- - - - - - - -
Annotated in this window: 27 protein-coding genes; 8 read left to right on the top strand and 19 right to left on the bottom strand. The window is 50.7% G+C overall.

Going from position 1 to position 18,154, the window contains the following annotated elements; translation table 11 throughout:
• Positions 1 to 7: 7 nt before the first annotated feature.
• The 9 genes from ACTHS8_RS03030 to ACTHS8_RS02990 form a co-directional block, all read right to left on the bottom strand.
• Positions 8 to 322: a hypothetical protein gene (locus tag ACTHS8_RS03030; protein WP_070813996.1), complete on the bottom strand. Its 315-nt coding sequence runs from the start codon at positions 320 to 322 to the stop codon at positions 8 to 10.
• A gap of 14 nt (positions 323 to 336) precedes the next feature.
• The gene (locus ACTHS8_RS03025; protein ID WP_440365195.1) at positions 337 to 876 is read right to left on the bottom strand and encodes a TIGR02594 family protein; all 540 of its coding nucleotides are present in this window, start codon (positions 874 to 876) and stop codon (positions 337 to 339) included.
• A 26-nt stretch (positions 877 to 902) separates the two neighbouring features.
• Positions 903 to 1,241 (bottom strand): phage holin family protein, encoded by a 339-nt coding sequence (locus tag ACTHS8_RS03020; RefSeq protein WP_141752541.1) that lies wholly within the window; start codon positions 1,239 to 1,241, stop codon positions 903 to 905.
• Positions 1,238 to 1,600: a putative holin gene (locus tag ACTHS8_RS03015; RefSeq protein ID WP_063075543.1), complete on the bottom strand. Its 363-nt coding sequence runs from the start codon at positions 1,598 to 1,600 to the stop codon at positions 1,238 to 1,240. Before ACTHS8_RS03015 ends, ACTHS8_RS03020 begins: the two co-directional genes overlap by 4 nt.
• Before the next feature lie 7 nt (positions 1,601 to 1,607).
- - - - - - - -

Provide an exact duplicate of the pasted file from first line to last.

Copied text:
Annotated in this window: 27 protein-coding genes; 8 read left to right on the top strand and 19 right to left on the bottom strand. The window is 50.7% G+C overall.

Going from position 1 to position 18,154, the window contains the following annotated elements; translation table 11 throughout:
• Positions 1 to 7: 7 nt before the first annotated feature.
• The 9 genes from ACTHS8_RS03030 to ACTHS8_RS02990 form a co-directional block, all read right to left on the bottom strand.
• Positions 8 to 322: a hypothetical protein gene (locus tag ACTHS8_RS03030; protein WP_070813996.1), complete on the bottom strand. Its 315-nt coding sequence runs from the start codon at positions 320 to 322 to the stop codon at positions 8 to 10.
• A gap of 14 nt (positions 323 to 336) precedes the next feature.
• The gene (locus ACTHS8_RS03025; protein ID WP_440365195.1) at positions 337 to 876 is read right to left on the bottom strand and encodes a TIGR02594 family protein; all 540 of its coding nucleotides are present in this window, start codon (positions 874 to 876) and stop codon (positions 337 to 339) included.
• A 26-nt stretch (positions 877 to 902) separates the two neighbouring features.
• Positions 903 to 1,241 (bottom strand): phage holin family protein, encoded by a 339-nt coding sequence (locus tag ACTHS8_RS03020; RefSeq protein WP_141752541.1) that lies wholly within the window; start codon positions 1,239 to 1,241, stop codon positions 903 to 905.
• Positions 1,238 to 1,600: a putative holin gene (locus tag ACTHS8_RS03015; RefSeq protein ID WP_063075543.1), complete on the bottom strand. Its 363-nt coding sequence runs from the start codon at positions 1,598 to 1,600 to the stop codon at positions 1,238 to 1,240. Before ACTHS8_RS03015 ends, ACTHS8_RS03020 begins: the two co-directional genes overlap by 4 nt.
• Before the next feature lie 7 nt (positions 1,601 to 1,607).